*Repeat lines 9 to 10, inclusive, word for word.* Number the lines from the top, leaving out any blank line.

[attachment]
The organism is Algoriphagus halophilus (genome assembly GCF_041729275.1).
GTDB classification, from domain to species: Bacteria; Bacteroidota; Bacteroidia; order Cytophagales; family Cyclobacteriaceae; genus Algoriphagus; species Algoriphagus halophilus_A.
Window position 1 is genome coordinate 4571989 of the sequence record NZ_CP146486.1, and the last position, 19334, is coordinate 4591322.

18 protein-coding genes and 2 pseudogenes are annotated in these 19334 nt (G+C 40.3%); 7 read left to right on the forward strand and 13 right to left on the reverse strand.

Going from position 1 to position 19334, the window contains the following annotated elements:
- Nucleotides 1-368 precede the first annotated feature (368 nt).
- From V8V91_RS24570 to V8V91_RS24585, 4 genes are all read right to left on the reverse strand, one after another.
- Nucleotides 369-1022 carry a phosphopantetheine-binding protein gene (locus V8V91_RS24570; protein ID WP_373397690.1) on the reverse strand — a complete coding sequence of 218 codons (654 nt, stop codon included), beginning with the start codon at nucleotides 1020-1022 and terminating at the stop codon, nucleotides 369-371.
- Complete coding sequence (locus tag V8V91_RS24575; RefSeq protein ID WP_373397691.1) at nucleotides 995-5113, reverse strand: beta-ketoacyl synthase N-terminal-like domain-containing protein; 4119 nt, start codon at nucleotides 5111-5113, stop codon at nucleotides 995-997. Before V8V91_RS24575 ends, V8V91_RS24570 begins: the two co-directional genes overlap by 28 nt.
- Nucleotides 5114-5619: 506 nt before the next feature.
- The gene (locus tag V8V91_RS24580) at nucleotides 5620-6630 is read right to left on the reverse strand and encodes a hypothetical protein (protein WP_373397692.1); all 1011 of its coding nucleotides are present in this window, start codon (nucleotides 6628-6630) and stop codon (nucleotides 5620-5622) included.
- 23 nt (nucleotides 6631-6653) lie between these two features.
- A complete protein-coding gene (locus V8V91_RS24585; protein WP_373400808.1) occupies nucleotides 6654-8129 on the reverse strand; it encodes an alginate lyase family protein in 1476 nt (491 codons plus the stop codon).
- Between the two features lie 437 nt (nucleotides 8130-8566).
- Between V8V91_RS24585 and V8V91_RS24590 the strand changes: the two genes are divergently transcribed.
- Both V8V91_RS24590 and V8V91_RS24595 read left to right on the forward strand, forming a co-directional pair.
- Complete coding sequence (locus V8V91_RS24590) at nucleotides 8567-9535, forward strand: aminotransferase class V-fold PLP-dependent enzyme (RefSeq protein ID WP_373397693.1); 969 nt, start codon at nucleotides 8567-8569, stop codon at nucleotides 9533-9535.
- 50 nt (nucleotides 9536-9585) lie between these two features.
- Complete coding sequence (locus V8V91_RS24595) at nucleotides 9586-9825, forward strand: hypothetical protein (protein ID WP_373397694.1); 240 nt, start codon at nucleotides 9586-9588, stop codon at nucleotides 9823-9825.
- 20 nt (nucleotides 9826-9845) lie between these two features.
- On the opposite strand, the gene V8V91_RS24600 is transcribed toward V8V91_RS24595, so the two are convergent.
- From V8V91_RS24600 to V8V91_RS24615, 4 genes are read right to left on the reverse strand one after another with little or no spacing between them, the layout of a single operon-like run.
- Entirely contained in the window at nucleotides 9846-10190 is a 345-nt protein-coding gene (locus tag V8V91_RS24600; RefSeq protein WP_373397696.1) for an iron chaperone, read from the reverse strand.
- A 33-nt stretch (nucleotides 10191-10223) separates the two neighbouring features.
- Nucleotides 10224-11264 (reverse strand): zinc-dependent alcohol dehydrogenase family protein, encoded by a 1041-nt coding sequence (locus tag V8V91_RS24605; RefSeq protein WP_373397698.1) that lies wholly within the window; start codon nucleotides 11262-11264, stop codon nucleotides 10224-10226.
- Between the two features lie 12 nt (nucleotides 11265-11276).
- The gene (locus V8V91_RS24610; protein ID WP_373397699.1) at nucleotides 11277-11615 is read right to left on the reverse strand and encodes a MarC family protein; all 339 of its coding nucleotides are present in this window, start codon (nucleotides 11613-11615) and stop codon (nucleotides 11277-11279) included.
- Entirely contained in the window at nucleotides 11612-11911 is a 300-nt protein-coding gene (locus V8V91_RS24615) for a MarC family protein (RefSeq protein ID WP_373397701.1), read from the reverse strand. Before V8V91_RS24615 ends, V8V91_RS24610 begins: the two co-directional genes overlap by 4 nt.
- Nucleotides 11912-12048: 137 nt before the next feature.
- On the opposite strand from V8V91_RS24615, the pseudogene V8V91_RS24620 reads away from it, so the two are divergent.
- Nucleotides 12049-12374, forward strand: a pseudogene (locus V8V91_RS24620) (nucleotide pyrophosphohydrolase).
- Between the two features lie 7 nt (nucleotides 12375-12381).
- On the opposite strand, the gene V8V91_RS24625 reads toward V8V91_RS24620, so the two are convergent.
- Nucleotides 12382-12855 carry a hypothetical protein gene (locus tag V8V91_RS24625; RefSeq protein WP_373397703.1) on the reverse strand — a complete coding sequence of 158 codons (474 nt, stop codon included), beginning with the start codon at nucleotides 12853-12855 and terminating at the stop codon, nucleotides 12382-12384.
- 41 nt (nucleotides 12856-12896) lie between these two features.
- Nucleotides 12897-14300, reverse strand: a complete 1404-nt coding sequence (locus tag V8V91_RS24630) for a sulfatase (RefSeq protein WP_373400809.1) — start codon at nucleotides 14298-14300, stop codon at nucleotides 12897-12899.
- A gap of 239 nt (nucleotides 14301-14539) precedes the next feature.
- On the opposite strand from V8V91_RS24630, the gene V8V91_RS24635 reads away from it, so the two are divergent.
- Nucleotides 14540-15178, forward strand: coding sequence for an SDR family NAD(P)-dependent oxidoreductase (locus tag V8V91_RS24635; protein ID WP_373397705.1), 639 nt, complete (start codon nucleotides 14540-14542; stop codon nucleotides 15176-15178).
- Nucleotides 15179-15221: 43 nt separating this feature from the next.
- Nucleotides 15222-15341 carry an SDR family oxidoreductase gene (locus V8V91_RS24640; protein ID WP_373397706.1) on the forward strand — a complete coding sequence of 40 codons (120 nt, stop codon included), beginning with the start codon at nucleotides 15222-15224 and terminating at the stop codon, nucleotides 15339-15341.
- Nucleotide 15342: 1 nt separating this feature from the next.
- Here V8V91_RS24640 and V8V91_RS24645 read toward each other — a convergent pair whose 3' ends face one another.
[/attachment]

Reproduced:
- Complete coding sequence (locus tag V8V91_RS24575; RefSeq protein ID WP_373397691.1) at nucleotides 995-5113, reverse strand: beta-ketoacyl synthase N-terminal-like domain-containing protein; 4119 nt, start codon at nucleotides 5111-5113, stop codon at nucleotides 995-997. Before V8V91_RS24575 ends, V8V91_RS24570 begins: the two co-directional genes overlap by 28 nt.
- Nucleotides 5114-5619: 506 nt before the next feature.